Of all the branches of law, family law is truly one of the most heartrending. Lacking the glitz and media attention of criminal law, family lawyers regularly see bitter divorces and ugly custody disputes, sometimes with innocent children caught in the middle. And yet, it is this branch of law that Chandra Flett, local barrister and solicitor with McMurray Law Office, has chosen as her calling. She’s one of those rare lawyers whose clients enter her office during the worst moments of their lives and leave feeling better about themselves and their future.
“I love the feeling of having truly helped someone,” says Flett, whose resume is crowded with academic awards and volunteer experience. “I have been witness to clients who initially walked through my door completely scared, angry, helpless and confused about their rights, and walked out transformed into individuals who are independent, confident, better parents and ready to face any obstacle that their new life will bring them.”
Sometimes it’s hard to keep from bringing your work home with you, but Flett has managed to turn the difficult aspects of her job into an opportunity for self-improvement. “Leaving the emotional nature of my work at the office is something I struggled with very much during the first few years of my practice, and it continues to be a challenge for me once in a while,” she admits. “My ultimate payoff after spending my work days helping broken families is coming home knowing that my two little boys are still fortunate enough to have their Mommy and Daddy in the same home and still loving each other. There isn’t any greater reward than that. Unless you can be successful at home, success at work doesn’t mean much.”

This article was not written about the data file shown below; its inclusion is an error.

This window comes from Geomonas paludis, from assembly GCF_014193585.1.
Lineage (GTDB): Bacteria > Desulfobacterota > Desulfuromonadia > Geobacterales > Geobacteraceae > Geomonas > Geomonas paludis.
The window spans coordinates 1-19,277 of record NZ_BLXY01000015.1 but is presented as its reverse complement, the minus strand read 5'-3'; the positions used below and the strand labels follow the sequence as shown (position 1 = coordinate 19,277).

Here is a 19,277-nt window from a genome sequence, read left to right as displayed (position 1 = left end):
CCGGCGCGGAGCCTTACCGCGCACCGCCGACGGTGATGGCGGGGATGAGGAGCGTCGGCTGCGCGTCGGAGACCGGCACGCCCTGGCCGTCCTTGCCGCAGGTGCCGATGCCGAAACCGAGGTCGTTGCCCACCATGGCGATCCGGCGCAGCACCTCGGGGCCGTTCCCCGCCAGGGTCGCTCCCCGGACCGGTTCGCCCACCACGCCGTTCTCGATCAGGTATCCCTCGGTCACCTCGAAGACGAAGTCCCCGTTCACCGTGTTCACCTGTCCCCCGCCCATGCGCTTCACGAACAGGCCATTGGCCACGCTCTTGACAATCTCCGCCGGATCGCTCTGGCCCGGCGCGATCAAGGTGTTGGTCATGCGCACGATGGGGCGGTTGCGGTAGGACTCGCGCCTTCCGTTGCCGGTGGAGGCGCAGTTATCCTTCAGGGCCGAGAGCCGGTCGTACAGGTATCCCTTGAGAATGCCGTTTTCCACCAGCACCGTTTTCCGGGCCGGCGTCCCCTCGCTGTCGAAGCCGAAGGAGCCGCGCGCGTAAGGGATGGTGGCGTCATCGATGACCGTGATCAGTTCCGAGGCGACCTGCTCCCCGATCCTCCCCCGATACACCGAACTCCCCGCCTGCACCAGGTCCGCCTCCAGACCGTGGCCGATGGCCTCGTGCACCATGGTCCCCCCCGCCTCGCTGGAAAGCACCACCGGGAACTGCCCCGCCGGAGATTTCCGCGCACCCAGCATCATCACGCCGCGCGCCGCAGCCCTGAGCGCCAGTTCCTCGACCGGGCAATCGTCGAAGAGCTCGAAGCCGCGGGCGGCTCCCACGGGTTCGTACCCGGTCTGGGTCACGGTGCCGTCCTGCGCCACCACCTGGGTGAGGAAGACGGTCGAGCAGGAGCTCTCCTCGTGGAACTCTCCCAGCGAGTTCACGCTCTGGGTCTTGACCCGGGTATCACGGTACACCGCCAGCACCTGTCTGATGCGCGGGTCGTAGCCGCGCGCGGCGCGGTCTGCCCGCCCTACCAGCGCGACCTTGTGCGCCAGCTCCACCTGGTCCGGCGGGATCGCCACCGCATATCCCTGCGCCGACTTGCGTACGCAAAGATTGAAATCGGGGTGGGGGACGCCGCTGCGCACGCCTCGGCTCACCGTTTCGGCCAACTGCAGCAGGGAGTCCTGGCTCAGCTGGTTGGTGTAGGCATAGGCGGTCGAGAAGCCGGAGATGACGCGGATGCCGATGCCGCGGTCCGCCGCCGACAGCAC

An active volunteer, Flett is co-president of the Fort McMurray Bar Association, sits on the boards of the Fort McMurray Food Bank and Some Other Solutions for Crisis Prevention, co-facilitates the Parenting After Separation Course and volunteers for the Fort McMurray Historical Society, and the Annual Law Day committee, all the while raising two young children. Flett says volunteering helps her maintain balance in her life. “A person’s work life has the potential to take over and make you forget about the amazing things that are happening in the community around you. It can also turn your mind away from how fortunate you are as compared to the many other people struggling to meet their own basic needs,” she says of why she includes volunteer work in her busy schedule.
Though she’s accomplished much already, Flett says she still has a lengthy “bucket list” that includes learning to surf, returning to university for another degree, travelling to Australia and adopting a sister for her two boys. “There are so many things and experiences I still want to do in my life,” she says.